Some of the most critically acclaimed drama films include Orson Welles’ “Citizen Kane,” Akira Kurosawa’s “Rashomon” and Stanley Kubrick’s “2001: A Space Odyssey.” These influential films receive praise from a variety of international film critics and directors.
Consistently ranked as one of the top films of all time, “Citizen Kane” is Orson Welles’ magnum opus, a groundbreaking dramatization of the life of American newspaper mogul William Randolph Hearst. Completed in 1941 when Welles was just 26 years old, the film depicts the rise and fall of newspaper baron Charles Foster Kane, played by Welles. “Citizen Kane” is renowned for its formal experimentation, including an unconventional narrative structure and innovative camera techniques.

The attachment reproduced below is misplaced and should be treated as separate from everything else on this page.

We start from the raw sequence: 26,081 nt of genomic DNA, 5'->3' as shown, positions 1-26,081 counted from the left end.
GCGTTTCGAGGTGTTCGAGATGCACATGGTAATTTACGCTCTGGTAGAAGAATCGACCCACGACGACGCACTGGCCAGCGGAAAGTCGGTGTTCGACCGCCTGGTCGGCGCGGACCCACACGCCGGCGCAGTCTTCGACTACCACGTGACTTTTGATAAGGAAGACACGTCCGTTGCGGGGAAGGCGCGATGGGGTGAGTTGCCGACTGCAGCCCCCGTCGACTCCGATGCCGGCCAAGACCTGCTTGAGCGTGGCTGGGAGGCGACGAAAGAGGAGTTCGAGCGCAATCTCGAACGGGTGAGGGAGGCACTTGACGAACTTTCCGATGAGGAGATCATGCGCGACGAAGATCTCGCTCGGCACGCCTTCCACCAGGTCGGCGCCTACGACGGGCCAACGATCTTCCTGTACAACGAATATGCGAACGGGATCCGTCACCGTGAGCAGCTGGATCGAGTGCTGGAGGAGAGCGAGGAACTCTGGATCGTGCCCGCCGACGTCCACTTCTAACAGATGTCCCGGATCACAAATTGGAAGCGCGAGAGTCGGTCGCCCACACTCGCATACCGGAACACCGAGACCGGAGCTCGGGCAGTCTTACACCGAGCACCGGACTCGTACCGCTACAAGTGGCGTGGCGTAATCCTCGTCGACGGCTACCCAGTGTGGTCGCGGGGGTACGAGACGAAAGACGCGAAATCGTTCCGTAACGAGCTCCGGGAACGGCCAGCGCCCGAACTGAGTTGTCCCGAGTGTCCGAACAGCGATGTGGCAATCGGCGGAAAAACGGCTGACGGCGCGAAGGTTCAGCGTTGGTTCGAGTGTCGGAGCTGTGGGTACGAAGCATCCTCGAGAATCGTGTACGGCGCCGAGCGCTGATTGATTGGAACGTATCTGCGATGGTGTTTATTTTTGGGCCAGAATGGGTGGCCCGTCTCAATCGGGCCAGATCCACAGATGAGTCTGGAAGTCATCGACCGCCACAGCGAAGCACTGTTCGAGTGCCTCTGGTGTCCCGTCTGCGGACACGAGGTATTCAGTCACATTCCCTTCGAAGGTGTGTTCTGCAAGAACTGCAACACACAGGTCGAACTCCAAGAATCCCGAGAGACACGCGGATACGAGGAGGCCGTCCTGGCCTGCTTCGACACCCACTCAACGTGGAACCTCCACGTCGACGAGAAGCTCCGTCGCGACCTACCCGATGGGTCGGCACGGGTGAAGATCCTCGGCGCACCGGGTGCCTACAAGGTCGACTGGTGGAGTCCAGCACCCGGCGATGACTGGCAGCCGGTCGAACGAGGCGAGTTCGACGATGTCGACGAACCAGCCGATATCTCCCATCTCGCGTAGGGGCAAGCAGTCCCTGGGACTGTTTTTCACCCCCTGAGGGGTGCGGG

Japanese director Akira Kurosawa came to international prominence with “Rashomon,” a highly innovative film that tells the story of a murder from four different, conflicting perspectives. The film’s nonlinear structure places it as one of the most formally influential works of cinema, casting doubt on the very notions of truth and perspective. “Rashomon” won the Golden Lion at the 1951 Venice Film Festival, increasing international interest in Japanese films.
Based on the novel by science-fiction pioneer Arthur C. Clarke, Stanley Kubrick’s 1968 masterpiece “2001: A Space Odyssey” articulated the director’s anxiety about unchecked technological progress. Combining sleek formal expertise with the frightening narrative of an artificial intelligence system run amok, this bleak, elegant film is a landmark of both science-fiction and cinema.